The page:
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Hieroglyphs3 min read

What is Test Driven Development

“Test-driven development” refers to a style of programming in which three activities are tightly interwoven: coding, testing (in the form of writing unit tests), and design (in the form of refactoring).

If you've written a functioning application and didn't write tests, you've practiced in "Error Driven Development". As the name suggests, you've written of code, and relied on the errors in your terminal or browser to know if it was written properly.

There is nothing wrong with Error Driven Development per se. However, as your app scales (grows), and accumulates hundreds of migration files, endless endpoints / routes, and countless interwoven models, relying on errors as they arise is simply not feasible.

Why Test?


There are many reasons why TDD is important. I'll rattle off a few like the good TDD evangelist that I am. As previously mentioned, testing helps to maintain some semblance of order as your application scales. Additionally:

  1. It pushes you to write cleaner code!
    I think back to middle school and having to write book reports (or any paper in school, really). First you write an outline, then the paper. Writing an outline first generally helped in keeping the execution of the paper, and it's content more organized. The same can be said of Test Driven Development.

  2. Safer refactoring.
    Let's suppose you step away from a part of the app for a few months. Upon return, you've identified code you can refactor. Tests will aide in keeping your refactor, reasonable.

  3. Living Documentation!
    In my humble opinion, this is the greatest benefit to writing tests. Tests act as documentation for your application. If I arrive to unfamiliar code and I'm curious as to how this area of the application might behave, I can look at the test(s) to get an idea.


Time. It takes time and patience to plan and craft well written tests. However the time spent on writing tests upfront, saves so much time in the long run. So really there are no cons; WRITE TESTS!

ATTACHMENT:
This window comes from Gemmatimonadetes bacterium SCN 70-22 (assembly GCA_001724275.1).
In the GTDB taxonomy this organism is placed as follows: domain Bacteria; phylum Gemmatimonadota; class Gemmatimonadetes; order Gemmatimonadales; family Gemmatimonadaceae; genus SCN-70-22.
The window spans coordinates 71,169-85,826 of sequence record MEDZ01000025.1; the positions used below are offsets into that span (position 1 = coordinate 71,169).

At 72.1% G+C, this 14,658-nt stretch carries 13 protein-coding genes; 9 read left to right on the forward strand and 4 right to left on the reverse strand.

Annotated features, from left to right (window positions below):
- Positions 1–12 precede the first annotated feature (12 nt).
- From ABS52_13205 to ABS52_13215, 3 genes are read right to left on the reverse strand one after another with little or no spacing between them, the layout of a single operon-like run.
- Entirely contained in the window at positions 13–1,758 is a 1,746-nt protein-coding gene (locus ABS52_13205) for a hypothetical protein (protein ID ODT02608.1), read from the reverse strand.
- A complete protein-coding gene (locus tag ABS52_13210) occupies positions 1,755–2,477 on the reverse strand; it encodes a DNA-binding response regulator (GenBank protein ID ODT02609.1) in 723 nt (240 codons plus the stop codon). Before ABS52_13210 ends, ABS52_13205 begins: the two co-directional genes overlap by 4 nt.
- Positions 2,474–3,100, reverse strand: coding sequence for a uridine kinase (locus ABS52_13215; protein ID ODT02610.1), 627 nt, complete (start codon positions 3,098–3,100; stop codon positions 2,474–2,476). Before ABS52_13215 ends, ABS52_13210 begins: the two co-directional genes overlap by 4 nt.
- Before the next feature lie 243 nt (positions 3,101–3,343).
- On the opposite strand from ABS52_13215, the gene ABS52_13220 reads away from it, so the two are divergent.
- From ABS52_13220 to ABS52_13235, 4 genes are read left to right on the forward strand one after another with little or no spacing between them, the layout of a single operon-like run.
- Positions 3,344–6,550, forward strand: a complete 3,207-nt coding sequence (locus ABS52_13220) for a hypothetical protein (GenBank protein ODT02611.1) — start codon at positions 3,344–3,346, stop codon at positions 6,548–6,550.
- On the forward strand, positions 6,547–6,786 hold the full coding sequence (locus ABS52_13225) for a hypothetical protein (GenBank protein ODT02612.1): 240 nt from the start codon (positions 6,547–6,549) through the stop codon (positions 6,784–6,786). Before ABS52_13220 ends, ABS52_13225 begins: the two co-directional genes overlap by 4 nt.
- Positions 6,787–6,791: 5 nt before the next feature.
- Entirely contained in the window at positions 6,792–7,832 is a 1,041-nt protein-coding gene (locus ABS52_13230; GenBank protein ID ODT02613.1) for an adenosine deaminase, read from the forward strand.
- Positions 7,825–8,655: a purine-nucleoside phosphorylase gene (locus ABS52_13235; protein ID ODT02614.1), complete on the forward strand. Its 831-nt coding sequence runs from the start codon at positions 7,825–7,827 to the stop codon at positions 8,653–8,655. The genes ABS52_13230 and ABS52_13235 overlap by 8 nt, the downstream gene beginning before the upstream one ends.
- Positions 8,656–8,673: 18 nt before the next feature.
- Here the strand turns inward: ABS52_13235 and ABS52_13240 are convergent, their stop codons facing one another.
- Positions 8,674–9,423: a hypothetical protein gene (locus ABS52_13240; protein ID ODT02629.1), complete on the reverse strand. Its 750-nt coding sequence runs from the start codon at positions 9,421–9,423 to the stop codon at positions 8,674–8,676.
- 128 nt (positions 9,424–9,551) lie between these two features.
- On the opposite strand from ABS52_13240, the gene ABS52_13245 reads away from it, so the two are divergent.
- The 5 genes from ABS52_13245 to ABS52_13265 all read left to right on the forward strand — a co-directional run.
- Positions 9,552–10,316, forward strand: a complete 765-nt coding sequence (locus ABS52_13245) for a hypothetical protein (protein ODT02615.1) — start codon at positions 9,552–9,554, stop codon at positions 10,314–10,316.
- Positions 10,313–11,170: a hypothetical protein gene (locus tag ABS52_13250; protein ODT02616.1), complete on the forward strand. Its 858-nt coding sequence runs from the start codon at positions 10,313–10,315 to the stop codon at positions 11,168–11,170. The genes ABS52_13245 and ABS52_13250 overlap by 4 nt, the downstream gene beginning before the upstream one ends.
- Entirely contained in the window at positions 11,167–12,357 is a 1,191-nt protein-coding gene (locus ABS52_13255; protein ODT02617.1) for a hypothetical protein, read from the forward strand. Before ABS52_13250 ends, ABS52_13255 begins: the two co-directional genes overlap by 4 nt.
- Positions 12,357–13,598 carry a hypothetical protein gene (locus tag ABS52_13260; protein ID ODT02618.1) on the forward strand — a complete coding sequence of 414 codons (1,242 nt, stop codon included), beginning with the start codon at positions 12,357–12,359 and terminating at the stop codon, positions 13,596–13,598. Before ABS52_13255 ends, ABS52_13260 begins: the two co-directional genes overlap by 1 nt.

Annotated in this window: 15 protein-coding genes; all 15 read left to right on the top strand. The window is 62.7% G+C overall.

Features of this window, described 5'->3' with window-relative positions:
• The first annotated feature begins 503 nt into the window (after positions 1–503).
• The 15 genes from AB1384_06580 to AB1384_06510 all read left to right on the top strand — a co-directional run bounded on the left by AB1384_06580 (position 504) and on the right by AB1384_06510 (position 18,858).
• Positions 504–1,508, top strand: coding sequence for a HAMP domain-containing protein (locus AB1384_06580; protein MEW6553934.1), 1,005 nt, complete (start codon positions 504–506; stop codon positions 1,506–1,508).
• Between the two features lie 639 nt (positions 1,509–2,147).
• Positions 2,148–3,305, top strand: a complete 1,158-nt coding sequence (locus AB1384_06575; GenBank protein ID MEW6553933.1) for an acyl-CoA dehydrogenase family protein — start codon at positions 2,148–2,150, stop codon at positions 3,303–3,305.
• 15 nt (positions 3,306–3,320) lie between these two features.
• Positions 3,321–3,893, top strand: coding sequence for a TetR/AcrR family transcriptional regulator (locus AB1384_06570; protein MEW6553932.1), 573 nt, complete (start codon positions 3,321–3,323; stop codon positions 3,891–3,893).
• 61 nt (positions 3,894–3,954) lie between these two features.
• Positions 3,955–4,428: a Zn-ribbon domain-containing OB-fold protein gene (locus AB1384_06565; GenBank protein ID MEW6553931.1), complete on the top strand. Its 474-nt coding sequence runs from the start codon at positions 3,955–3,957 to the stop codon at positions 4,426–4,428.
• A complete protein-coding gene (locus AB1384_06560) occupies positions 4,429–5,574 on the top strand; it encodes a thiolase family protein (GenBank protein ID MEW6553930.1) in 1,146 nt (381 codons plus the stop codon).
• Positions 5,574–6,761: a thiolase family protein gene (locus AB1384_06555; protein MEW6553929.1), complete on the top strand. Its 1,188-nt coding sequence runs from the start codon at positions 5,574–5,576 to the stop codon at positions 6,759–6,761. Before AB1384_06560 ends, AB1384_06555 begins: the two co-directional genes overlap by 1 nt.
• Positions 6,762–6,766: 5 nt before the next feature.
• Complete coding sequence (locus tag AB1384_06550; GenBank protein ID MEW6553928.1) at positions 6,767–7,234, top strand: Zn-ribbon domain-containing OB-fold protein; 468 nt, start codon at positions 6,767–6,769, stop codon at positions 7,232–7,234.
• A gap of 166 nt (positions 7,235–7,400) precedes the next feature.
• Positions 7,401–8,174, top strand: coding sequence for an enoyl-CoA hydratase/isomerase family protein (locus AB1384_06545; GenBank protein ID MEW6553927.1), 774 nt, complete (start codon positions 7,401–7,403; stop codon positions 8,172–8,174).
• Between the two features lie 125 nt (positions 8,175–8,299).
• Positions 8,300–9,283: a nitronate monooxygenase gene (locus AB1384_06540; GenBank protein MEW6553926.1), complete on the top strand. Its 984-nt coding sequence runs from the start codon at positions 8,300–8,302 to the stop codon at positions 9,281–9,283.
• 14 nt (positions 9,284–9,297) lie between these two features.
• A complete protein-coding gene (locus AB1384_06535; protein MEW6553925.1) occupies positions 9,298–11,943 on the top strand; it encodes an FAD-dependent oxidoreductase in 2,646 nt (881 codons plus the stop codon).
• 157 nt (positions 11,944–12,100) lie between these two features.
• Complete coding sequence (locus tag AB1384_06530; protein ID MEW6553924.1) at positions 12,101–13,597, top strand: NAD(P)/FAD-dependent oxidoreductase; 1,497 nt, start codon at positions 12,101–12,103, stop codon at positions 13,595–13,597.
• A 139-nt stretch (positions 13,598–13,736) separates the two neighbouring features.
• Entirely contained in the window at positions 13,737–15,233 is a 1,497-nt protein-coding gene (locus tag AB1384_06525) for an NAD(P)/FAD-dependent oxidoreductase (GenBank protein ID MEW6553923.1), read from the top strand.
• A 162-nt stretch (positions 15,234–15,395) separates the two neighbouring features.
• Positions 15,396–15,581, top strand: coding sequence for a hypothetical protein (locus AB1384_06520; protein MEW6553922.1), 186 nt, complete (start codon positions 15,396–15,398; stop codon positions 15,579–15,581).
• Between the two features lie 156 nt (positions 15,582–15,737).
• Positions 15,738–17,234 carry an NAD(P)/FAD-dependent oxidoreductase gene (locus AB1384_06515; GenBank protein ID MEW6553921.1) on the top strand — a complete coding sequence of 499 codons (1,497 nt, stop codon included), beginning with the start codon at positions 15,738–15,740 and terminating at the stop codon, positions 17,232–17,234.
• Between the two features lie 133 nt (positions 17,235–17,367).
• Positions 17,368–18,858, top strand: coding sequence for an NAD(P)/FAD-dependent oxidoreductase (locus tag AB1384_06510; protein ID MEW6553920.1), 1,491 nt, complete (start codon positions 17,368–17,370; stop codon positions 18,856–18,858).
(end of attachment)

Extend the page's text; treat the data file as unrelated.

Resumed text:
Types of Tests

TDD requires a minimum of two styles of tests to successfully cover an application: Unit Tests and Integration Tests.

In the essence of brevity, we will explore simple Unit Testing in Rails, and I will save Integration Tests for a subsequent post.

Unit Tests with RSpec

If you are a Flatiron student and reading this, you are in luck. You have an entire curriculum worth of tests for examples of well written tests. If you are not a Flatiron student and need some examples of tests, check out Quite frankly, whenever I am in search of examples of well written code, I look at open source projects.

Installing RSpec

I am assuming that you are working with a Rails app that does not have a testing unit already installed. If you are starting from scratch, run rails new your_app_name -T. The -T flag will tell Rails to skip adding the default testing suite (I believe its name is minitest).

If you

  1. Update Gemfile
    In your development and test group add gem 'rspec-rails', '~> 4.0.2'
1group :development, :test do
2 gem 'rspec-rails', '~> 4.0.2'
3 end
  1. Update Gemfile.lock
    Run $ bundle install to update your gemfile.lock.

  2. Generate necessary files and directories
    Run $ rails generate rspec:install
    This will generate the necessary files and directories necessary for RSpec.

1create .rspec
2 create spec
3 create spec/spec_helper.rb
4 create spec/rails_helper.rb
  1. Format your RSpec readout Locate your .rspec file and add --format documentation to it. That's all. Save and close the file, let's continue on our merry little way.

And thats it! For all intents and purposes RSpec is installed in your application. So like, now what do we do? Well we can test a bunch of things -- Did you set up your models correctly? Are necessary routes available? How about controllers?

Let's start with testing one model, in this case, your User model.

  1. Generating boilerplate User model specs In your terminal run $ rails generate rspec:model user
    You should see
1create spec/models/user_spec.rb

Great! Now lets write a simple test to see if we can save an instance of a User with a first_name attribute. Navigate your user_spec.rb located in spec/models/user_spec.rb

first things first, we want to require require "rails_helper" at the top of every test file. (Doesn't feel very DRY to me, but whatever.)

Next, lets describe our first test for User. We want to check if a user can succesfully be saved with a first name.

1describe User do
2 it "can have a first name" do
3 user =
4 user.first_name = "Dwayne"
6 user.first_name.should == "Dwayne"
7 end